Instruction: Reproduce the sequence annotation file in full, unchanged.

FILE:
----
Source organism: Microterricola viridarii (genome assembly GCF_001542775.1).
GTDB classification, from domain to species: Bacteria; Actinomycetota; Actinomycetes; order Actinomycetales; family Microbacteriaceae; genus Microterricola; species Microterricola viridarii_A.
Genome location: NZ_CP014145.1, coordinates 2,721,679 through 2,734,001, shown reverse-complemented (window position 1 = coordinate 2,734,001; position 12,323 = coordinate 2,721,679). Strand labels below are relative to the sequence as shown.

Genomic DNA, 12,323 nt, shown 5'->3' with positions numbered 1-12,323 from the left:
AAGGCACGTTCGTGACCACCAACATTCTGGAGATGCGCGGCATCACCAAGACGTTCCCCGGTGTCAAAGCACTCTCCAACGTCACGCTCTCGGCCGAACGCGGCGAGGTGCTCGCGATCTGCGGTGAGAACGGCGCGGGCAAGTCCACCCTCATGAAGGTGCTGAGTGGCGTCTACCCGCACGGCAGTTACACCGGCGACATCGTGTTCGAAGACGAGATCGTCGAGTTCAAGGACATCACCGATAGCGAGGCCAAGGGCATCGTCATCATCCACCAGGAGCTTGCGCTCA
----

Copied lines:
Source organism: Microterricola viridarii (genome assembly GCF_001542775.1).
GTDB classification, from domain to species: Bacteria; Actinomycetota; Actinomycetes; order Actinomycetales; family Microbacteriaceae; genus Microterricola; species Microterricola viridarii_A.
Genome location: NZ_CP014145.1, coordinates 2,721,679 through 2,734,001, shown reverse-complemented (window position 1 = coordinate 2,734,001; position 12,323 = coordinate 2,721,679). Strand labels below are relative to the sequence as shown.

Genomic DNA, 12,323 nt, shown 5'->3' with positions numbered 1-12,323 from the left:
AAGGCACGTTCGTGACCACCAACATTCTGGAGATGCGCGGCATCACCAAGACGTTCCCCGGTGTCAAAGCACTCTCCAACGTCACGCTCTCGGCCGAACGCGGCGAGGTGCTCGCGATCTGCGGTGAGAACGGCGCGGGCAAGTCCACCCTCATGAAGGTGCTGAGTGGCGTCTACCCGCACGGCAGTTACACCGGCGACATCGTGTTCGAAGACGAGATCGTCGAGTTCAAGGACATCACCGATAGCGAGGCCAAGGGCATCGTCATCATCCACCAGGAGCTTGCGCTCA